The Project

The Wilder Lugg project is not concerned with ‘who is to blame’, but on working with those willing to implement solutions and creating the necessary change. The only way we can implement the level of change necessary to turn things around in our rivers is by working together – the Wilder Lugg project aims to empower the local rural community to bring about a long-term vision for the health and maintenance of the river Lugg. River users and concerned parties may have different ideas regarding how the river should be managed but almost everyone agrees they want to see a clean, healthy river, full of life and functioning as it should – and that is the ground in which we will stand on together, to guarantee the sustainability of the river Lugg for generations to come.

We offer a no obligation site visit to those landowners within the Lugg catchment - whether you are interested in working with us on NFM, or, simply want to have a chat about how you may alter management on your land, reach out to Dan using the contact details at the bottom of this page. 


Wildnet 2024

Natural Flood Management

The Wilder Lugg project will harness the power of nature to reduce flood and drought issues in the catchment. 

Citizen Science

Georgina Hale 2024

Citizen Science

Working with the local community, we will gather data on the river Lugg to empower the work we do.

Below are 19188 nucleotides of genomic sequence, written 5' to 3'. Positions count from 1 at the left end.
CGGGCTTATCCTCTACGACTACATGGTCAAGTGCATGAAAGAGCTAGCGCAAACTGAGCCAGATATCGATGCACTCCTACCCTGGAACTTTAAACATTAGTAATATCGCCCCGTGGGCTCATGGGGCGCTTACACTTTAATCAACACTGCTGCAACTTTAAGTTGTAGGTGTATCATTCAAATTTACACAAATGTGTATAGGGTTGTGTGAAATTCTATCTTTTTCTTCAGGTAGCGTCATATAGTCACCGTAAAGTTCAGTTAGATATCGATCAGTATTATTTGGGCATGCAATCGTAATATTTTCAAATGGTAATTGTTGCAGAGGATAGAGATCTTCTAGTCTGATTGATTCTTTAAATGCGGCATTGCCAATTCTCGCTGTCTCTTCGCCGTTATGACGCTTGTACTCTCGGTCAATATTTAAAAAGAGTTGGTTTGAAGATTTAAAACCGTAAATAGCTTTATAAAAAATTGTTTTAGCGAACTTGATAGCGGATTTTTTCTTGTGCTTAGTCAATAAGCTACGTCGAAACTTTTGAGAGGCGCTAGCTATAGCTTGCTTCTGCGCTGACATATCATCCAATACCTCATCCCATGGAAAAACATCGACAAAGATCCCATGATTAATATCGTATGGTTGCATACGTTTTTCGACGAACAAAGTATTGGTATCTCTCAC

Amy Lewis 


Amidst the biodiversity crisis - we will work to increase the diversity of flora, fauna and fungi throughout Radnorshire. 


Peter Gathercole

Farm Advice

Working alongside the local farming community, we can ensure sustainable farm businesses that support Radnorshire's wildlife. 

Citizen Science

Without the input of the local community the project would simply not be sustainable. The Wilder Lugg project has a key focus citizen science, providing the opportunity for individuals and groups to play a key role in the restoration of the river Lugg. We will be working with the Friends Of the River Wye to regularly test the water along nine locations between the source of the Lugg and the Welsh/English border - providing us valuable data that will help to build a dynamic picture of what is happening in the river, and where. This data will then be shared widely for the public to view via the Wye Alliance Citizen Science map.

As well as regular water testing there will be data gathered through a range of different methods including riparian surveys, bat transect walks, invertebrate surveys, eDNA and more. If you would like to get involved in any way, even if it is simply to stay in the loop, reach out to Dan, our Wilder Lugg project officer using the details below.

Contacts details

Whether you are a landowner within the Lugg catchment, a local business or a member of the community that would like to get involved in the citizen science project, we want to hear from you! 

dan@rwtwales.org - 07852615456